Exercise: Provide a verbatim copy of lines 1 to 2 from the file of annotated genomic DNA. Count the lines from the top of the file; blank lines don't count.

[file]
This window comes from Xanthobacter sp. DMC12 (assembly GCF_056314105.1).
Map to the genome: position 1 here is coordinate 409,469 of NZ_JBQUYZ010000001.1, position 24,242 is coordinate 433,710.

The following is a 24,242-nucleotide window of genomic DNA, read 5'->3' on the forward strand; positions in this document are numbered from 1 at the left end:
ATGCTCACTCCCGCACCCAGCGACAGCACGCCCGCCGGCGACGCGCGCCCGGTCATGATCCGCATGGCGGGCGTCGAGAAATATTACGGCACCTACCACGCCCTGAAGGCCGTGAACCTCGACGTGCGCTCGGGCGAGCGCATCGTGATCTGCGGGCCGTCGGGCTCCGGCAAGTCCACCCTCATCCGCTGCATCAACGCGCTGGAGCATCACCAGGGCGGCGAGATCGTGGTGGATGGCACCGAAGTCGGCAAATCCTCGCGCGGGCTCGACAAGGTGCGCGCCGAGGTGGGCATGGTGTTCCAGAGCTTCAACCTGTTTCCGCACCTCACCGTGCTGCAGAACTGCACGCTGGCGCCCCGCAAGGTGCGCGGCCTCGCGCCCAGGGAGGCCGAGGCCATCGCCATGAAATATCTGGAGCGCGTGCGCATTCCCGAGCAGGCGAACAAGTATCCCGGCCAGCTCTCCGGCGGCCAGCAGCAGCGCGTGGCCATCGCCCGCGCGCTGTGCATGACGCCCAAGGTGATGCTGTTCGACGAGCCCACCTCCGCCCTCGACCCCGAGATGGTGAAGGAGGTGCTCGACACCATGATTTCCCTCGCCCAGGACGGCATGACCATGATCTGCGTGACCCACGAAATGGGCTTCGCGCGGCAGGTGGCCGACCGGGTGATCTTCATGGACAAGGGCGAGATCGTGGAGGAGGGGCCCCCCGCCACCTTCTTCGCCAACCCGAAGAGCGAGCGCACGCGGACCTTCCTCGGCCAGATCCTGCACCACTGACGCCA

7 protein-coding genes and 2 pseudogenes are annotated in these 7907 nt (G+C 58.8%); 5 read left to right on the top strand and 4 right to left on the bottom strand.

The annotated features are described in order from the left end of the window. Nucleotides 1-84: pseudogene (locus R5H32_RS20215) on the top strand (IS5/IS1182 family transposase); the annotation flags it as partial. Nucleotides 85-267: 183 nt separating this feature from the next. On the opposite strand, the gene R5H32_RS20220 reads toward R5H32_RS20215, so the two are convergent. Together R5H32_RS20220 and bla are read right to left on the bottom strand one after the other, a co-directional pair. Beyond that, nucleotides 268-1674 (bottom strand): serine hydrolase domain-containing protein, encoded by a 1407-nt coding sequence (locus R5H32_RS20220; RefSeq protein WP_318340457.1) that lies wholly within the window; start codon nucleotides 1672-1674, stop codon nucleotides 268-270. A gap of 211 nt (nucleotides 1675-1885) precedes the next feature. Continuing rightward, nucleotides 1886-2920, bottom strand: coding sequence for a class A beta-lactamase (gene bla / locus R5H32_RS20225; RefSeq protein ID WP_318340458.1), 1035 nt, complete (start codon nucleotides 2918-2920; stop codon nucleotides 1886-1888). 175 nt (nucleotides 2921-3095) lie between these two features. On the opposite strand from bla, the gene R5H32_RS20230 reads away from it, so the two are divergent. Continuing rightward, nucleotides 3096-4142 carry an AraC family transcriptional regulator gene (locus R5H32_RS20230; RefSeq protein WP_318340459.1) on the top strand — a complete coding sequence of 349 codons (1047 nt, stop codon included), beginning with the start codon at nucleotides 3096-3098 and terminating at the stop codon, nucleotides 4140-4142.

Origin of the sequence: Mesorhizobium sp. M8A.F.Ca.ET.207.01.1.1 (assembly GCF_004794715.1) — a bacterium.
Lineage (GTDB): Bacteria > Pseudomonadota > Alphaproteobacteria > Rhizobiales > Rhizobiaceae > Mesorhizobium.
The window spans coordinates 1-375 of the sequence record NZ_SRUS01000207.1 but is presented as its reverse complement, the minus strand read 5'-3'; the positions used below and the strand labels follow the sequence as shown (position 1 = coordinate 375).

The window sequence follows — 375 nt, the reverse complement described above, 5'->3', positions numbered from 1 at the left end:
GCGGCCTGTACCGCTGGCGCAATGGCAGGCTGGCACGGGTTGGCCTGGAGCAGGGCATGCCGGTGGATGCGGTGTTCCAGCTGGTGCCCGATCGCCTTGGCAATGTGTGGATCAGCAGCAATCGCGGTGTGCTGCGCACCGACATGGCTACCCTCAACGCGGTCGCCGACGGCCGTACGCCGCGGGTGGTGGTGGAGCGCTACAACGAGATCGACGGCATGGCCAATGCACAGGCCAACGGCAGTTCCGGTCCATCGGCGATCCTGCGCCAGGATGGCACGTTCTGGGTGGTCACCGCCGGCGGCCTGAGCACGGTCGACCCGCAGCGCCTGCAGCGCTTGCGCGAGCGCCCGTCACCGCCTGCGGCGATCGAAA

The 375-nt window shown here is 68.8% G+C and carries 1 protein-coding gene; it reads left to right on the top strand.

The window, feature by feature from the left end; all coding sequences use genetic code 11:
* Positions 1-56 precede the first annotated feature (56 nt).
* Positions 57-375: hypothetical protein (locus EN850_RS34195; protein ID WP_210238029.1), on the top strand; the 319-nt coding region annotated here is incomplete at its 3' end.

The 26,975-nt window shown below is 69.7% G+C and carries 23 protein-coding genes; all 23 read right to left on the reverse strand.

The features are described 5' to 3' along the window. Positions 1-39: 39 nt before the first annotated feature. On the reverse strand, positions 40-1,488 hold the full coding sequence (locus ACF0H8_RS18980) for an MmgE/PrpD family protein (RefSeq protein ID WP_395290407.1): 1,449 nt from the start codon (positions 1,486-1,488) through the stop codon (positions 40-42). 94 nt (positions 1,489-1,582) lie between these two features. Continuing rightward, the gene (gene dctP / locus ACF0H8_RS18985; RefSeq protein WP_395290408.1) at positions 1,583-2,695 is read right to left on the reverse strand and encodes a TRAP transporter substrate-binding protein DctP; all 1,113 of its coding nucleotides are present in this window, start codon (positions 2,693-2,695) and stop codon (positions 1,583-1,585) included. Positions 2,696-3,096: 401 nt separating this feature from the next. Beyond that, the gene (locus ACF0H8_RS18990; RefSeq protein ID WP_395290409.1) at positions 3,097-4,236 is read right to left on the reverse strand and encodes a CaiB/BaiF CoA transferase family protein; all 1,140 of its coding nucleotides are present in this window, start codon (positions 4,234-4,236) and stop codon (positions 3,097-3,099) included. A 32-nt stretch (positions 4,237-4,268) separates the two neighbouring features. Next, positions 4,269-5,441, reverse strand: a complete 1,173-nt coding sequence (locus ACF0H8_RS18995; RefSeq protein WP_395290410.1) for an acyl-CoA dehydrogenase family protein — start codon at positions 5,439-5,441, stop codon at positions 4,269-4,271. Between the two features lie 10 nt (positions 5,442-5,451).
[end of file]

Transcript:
This window comes from Xanthobacter sp. DMC12 (assembly GCF_056314105.1).
Map to the genome: position 1 here is coordinate 409,469 of NZ_JBQUYZ010000001.1, position 24,242 is coordinate 433,710.